Will science win or lose? The UK must decide where it stands on the future of European policy, says Ian Halliday
Across Europe there is an acceptance that a knowledge-based economy, driven by innovation, is the correct goal for policy. During 2004, the European Commission will debate and decide, with national governments, how it intends to help Europe to achieve this goal.
Proposals for the Seventh Framework Programme (FP7) will be of particular interest to the academic community. There are clear signals for major changes in emphasis. The UK government and its academic community need to decide whether they collectively approve of the proposed changes.
The first clear change will be an increased emphasis on basic research, in the context of an increasing budget. Under the Danish presidency, an expert group was set up to consider the role of a potential European research council. The consensus seems to be that there is a need for a funding agency, at arm's length from the commission, to widen the competitive playing field for European scientists. The challenge is to achieve such competition without drowning in bureaucracy and low success rates. The proposed funding rate is €2 billion (£1.4 billion) a year - roughly half the US National Science Foundation's funding rate.
Within the context of Europe there is a perceived need for better coordination of expensive research facilities. Such facilities are rather widely defined: they might be social science databases or accelerators for biologists. One problem is that smaller countries cannot afford to purchase facilities of this size. As a result, European scientists' access is restricted by nation not by ability, lowering competitive efficiency.
Another problem is the difficulty of planning across countries: inevitably, duplication occurs. A recent US Department of Energy plan, "Facilities for the future of science", has no European analogue, although Germany has carried out an equivalent study and the UK has a roadmap. These plans address much smaller, fragmented European national budgets. Some science areas, where Europe has been well organised, such as particle physics through Cern, have taken clear global leads. Can this model be generalised to other areas?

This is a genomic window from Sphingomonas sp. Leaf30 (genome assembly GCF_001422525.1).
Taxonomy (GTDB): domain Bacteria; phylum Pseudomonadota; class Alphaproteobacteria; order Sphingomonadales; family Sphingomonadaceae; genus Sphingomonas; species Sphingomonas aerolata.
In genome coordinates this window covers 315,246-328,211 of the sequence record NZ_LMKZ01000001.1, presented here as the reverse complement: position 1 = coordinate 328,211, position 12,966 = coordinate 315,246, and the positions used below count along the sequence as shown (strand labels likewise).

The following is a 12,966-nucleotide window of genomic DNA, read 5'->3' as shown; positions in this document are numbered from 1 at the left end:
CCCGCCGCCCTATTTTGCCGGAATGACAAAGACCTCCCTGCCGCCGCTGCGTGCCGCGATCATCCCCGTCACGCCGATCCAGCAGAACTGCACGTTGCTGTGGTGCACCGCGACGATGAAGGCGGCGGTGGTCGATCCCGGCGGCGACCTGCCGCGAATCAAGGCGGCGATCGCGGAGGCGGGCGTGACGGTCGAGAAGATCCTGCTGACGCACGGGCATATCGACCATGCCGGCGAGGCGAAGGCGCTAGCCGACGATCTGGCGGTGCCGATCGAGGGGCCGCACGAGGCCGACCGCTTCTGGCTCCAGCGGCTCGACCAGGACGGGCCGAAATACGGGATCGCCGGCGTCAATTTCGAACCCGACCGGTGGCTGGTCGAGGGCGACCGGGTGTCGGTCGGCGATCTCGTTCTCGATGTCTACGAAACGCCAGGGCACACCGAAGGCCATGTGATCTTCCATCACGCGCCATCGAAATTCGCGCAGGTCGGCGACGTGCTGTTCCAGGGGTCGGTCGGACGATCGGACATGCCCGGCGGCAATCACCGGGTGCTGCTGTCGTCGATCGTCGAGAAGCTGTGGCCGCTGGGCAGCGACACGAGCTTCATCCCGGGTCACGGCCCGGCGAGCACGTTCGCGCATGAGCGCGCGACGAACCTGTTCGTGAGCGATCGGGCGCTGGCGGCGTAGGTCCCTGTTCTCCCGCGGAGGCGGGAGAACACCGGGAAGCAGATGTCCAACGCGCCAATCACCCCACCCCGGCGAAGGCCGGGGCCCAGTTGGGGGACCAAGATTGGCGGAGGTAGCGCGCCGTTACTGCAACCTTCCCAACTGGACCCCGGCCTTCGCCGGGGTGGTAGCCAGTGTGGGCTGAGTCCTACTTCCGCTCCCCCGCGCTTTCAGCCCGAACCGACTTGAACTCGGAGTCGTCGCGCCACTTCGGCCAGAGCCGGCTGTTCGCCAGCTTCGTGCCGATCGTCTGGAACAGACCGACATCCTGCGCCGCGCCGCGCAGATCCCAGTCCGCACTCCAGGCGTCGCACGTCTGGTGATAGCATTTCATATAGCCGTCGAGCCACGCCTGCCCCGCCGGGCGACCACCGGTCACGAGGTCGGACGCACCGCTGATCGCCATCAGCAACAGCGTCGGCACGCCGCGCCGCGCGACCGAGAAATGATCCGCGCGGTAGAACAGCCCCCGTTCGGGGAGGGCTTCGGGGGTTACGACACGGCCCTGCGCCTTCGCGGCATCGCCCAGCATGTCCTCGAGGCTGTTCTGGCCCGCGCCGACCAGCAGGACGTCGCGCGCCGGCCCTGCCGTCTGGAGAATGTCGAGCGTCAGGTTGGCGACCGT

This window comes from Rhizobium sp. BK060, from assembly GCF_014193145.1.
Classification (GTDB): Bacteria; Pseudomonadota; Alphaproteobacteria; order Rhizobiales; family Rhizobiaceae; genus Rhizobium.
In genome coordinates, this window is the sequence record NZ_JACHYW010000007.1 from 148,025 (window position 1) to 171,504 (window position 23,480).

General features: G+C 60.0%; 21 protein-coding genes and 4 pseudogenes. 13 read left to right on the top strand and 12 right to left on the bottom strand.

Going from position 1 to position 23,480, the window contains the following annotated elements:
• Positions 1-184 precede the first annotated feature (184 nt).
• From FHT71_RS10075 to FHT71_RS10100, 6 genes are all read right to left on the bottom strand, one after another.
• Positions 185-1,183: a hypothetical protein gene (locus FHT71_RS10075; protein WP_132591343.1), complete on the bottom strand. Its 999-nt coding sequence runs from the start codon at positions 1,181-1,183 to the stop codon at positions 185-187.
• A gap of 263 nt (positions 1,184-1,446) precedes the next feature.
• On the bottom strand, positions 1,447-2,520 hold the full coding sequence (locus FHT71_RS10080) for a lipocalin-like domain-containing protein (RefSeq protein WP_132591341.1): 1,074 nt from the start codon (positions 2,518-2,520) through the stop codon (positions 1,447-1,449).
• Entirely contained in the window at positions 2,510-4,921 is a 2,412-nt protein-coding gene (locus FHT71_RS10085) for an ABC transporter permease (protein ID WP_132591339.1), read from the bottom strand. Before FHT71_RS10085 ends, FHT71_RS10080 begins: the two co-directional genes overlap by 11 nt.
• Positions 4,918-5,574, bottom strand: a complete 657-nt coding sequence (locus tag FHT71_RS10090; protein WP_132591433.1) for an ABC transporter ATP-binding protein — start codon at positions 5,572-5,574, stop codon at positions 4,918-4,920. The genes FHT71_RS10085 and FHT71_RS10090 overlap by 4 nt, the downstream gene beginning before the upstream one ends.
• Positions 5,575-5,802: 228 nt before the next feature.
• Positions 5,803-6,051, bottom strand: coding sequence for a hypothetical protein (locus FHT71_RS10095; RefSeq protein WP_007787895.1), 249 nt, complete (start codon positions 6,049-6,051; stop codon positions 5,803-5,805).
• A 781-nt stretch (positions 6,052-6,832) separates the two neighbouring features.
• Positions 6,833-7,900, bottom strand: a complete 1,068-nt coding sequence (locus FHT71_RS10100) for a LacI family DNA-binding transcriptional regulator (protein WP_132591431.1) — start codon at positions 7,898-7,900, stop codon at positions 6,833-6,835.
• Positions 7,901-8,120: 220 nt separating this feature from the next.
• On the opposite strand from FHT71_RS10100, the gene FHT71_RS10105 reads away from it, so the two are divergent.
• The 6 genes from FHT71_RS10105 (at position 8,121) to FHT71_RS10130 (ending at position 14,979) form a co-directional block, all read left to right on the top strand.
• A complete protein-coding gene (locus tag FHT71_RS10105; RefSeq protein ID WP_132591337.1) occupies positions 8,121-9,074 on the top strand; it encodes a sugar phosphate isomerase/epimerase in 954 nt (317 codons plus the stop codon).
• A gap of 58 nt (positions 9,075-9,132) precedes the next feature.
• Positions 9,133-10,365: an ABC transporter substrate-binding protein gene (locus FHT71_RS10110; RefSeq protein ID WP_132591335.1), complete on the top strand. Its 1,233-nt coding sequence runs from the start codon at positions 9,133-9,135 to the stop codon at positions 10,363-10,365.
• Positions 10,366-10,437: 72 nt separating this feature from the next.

Space exploration, both manned and unmanned, has a much higher profile and budget in the other major European countries. There is a clear proposal that this technology, whether to deliver astronomy, environmental data, global positioning, telecoms or military edge, is a strategic priority for Europe and therefore should be supported at the European level. The European Space Agency already plays a central, coordinating role. The proposal is that part of its budget should come from the EC, not just directly from the European nations. How will this affect the manned-to-unmanned ratio of spend? Will science gain or lose?
The EC sees dynamic, entrepreneurial universities in the UK model as important actors in developing knowledge-based economies. Through workshops in the run-up to a conference this April in Liège, it is articulating the questions and challenges for the university sector in Europe. The thrust of its argument is very much aligned with the UK agenda as proposed by a variety of Department of Trade and Industry and Treasury reports.
One crucial underlying debate is how to give universities managerial and financial freedom. This is not unconnected with the UK fees debate. A potential target would be to get the EC to pay full economic costs as a partial means to this end, certainly within the UK.
How will the UK influence these decisions? Formally this will be done through negotiations at Council of Ministers meetings. For example, Lord Sainsbury, the science minister, will be involved in discussions on the financial perspectives for FP7. The research councils and other organisations will be consulted, and many individuals will also be approached formally and informally. For example, Sir John Taylor was on the European research council expert group. Graham Davies, head of the School of Engineering at Birmingham University, and I sit on the European Research Advisory Board. There is a suspicion that all these routes for influence could be made more coherent; although this is tempered by feedback from the EC that the UK is remarkably effective.
In conclusion, on a timescale of a year, major decisions will be taken on the future of European science and universities. These will affect most UK scientists. The outline proposals, themselves the results of much political pressure and discussion, are in effect on the table.
Ian Halliday is chief executive of the Particle Physics and Astronomy Research Council.